My nephew Colin recently celebrated his fourth birthday, and recently I had the opportunity to baby-sit the little guy. I was looking very forward to it; I adore Colin and love the time I spend with him.
A few months back I got a glimpse of how hyper-vigilant one needs to be around kids. My sister Theresa asked me to watch Colin for half an hour at the mall so she could do some shopping alone. I was amazed that just trying to keep Colin in my line of sight was next to impossible. One moment he’s running off. Glance in another direction, and the little feet are zooming away at warp speed. Daring you to chase him. Always on the go.
To further scare me, Theresa sent me a hilarious email entitled “Things that should be avoided when baby-sitting Colin.” The first line was the most prophetic: “When silence is heard throughout the house, all is NOT well. Find Colin immediately. He will be doing something wrong. Count on it.”
I was amused as I read on: “Colin is what we call a “grazer”. He eats constantly. You will hear, “I want, and I want,” many times.”
Theresa followed these and similar paragraphs with some things I knew well such as, “Colin is not allowed to eat in the living room.” And more standard obvious warnings, such as, “Knifes and matches are not allowed,” (I guessed that one on my own, thank you) and, “Colin has been known to open the door and go outside on his own. Always listen for opening doors.”
The note continued into the second page. Colin had more instructions than my digital answering machine. Any attempt to get Colin into bed at anything approaching normal bedtime would be futile. If all was quiet, I should check on him because he would be a) in the linen closet trying to sleep; b) trying to get me to agree to letting him sleep on the floor near the stairs; c) hiding in another room; d) making up a story explaining why he can’t sleep.
The stories were legendary — I’d witnessed some of them — and were usually along the lines of, “Here Bunny wants to sleep with you… Hi Mommy, can I stay downstairs and watch TV with you… Mmmmmmm I smell popcorn… I don’t have a blanket on… I don’t want a blanket… Can I have your pillow?… Here you can have my pillow… I have to go to the bathroom. I don’t want to stay upstairs by myself… I love you… I don’t love you anymore… I don’t want to talk to you anymore… Can I have a glass of water? Do you have some candy? I am not tired” and a Rolodex of others.
Theresa ended the note with a lists of foods the little guy liked, and said, “If you really want to be his hero spend $5.00 and get take out chicken fingers and French fries at Grumpy whites.”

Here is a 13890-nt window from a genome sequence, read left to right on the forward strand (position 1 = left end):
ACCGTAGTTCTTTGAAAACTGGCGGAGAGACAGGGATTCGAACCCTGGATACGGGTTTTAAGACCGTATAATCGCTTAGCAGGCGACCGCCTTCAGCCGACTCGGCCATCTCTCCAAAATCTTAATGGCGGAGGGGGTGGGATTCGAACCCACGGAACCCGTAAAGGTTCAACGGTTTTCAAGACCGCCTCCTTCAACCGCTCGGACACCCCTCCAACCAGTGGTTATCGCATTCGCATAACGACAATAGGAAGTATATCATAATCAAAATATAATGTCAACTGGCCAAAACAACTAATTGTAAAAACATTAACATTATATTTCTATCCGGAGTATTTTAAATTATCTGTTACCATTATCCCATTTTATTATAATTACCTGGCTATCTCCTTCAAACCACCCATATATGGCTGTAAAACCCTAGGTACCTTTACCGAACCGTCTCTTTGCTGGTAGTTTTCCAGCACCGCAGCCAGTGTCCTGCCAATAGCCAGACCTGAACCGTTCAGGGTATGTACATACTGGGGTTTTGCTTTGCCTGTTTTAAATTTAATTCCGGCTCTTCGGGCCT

On my way over to the house that Sunday, instructions in hand, I was thinking about Colin. I’ve tried to be a good role model for Colin; I’ve let him “help me” do home repairs and tried to involve him as much as possible in my life. I love the time I spend with him.
He can be very funny; especially when his temper acts up. That’s led to some hilarious confrontations; one afternoon a few months ago I wouldn’t give him more soda and he shouted, “I am very mad at you!” stormed off and stood in the corner, arms folded.
I gently walked into the room and knelt beside him. “You’re mad at me?”
“Yeah,” he said with scorn.
“I don’t care,” I said, imitating his arm folding. “I’m mad at you, too!” I stomped my foot a little for effect
That brought the big goofy smile. Arms outstretched, he said, “I’m not mad at you anymore!”
Well, that was a relief!
I know he can be a handful; but he’s no brat and has a good heart. The evening would be fun, I decided.
I arrived at the house, got the usual big hug from Colin, last minute instructions from Theresa, and then I was alone.
And suddenly I was terrified. Holy God, I’m solely responsible for this little person.
The terror passed after a moment; it wasn’t like I couldn’t do this. I was just surprised at how scary it suddenly seemed.
I was already hungry, so I suggested we go to Grumpy White’s for his chicken fingers.
Mentioning food had the desired effect, and within minutes I had him bundled up, tiny sneakers back on, little coat and hood securely fastened.
“Where’s your white car?”
“I sold it, Colin.”
“Well, it had a lot of mileage — ” I stop, realizing my audience was a four year old with a twelve second attention span and amended, “it was broken.”
“Oh,” he says. “I need my umbrella,” and with that he races off and picks up a little toy umbrella.
He crawls into the back seat and I start buckling him into the car seat. He has the silly smile on his face.
“Hello!” he chirps.
“Hi Colin,” I mutter, fiddling with the buckles and snaps.
“Hello!” he sings. He starts to laugh. “Hello!”
“Hello, Colin.” Now I’m smiling
“Hello!” he laughs, “Hello! Hello! Hello!”